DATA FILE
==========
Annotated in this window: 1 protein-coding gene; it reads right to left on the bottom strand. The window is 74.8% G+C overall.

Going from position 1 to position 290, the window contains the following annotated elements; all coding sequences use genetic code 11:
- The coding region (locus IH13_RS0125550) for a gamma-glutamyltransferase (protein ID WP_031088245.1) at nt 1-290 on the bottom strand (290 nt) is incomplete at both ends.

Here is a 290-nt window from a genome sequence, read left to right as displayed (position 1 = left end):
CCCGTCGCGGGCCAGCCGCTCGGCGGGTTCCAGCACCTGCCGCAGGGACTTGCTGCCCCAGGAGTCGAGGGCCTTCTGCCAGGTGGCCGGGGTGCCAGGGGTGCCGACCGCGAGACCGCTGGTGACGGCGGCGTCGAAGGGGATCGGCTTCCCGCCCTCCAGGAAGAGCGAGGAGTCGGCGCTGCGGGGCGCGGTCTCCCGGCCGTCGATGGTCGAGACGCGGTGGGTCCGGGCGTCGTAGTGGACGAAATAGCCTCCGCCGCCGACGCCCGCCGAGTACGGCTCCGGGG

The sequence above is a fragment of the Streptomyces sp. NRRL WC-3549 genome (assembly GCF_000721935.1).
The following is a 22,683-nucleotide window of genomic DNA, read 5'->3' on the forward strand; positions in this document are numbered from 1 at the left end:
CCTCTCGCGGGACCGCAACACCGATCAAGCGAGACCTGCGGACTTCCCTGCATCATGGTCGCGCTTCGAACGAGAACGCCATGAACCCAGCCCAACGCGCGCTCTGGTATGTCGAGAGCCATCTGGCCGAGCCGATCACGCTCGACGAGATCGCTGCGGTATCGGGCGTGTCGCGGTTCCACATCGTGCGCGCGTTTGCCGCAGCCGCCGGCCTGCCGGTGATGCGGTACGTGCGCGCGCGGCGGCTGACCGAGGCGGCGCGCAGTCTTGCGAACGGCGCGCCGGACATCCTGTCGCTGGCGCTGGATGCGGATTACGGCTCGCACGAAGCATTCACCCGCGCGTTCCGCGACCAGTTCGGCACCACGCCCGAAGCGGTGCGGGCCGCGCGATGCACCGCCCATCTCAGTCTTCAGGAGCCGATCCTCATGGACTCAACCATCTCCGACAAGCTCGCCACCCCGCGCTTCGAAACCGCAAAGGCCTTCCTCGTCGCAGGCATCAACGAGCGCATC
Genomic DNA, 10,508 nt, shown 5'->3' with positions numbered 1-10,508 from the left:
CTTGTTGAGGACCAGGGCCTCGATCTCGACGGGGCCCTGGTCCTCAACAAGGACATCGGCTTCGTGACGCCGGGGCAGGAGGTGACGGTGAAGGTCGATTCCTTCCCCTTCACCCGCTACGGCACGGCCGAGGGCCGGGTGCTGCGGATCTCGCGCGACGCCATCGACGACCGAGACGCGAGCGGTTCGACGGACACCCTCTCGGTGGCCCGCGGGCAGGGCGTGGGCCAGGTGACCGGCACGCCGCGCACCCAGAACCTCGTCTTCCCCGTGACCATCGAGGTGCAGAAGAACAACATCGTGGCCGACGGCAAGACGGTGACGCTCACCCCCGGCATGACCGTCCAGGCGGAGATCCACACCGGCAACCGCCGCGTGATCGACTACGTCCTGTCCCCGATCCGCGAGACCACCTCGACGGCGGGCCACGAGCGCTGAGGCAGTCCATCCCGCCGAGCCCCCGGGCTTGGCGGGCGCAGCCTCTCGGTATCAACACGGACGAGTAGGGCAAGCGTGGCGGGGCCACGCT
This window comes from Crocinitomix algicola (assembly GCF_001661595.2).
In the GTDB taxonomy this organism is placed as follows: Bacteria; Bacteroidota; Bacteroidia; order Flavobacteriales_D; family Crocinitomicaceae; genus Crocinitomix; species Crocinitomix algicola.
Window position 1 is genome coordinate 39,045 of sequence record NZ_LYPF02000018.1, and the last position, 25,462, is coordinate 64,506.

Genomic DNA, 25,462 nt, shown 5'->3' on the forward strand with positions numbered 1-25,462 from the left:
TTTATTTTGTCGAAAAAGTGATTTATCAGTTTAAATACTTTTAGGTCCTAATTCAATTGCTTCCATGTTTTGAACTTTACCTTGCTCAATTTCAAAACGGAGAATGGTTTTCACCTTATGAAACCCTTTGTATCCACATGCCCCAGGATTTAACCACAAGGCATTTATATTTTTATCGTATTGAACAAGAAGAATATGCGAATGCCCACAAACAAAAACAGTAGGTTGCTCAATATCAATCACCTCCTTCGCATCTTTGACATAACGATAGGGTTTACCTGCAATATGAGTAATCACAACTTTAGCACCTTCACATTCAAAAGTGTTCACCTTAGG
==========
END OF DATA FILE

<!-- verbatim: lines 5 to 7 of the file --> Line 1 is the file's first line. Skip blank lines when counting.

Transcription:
CCCGTCGCGGGCCAGCCGCTCGGCGGGTTCCAGCACCTGCCGCAGGGACTTGCTGCCCCAGGAGTCGAGGGCCTTCTGCCAGGTGGCCGGGGTGCCAGGGGTGCCGACCGCGAGACCGCTGGTGACGGCGGCGTCGAAGGGGATCGGCTTCCCGCCCTCCAGGAAGAGCGAGGAGTCGGCGCTGCGGGGCGCGGTCTCCCGGCCGTCGATGGTCGAGACGCGGTGGGTCCGGGCGTCGTAGTGGACGAAATAGCCTCCGCCGCCGACGCCCGCCGAGTACGGCTCCGGGG

The sequence above is a fragment of the Streptomyces sp. NRRL WC-3549 genome (assembly GCF_000721935.1).
The following is a 22,683-nucleotide window of genomic DNA, read 5'->3' on the forward strand; positions in this document are numbered from 1 at the left end: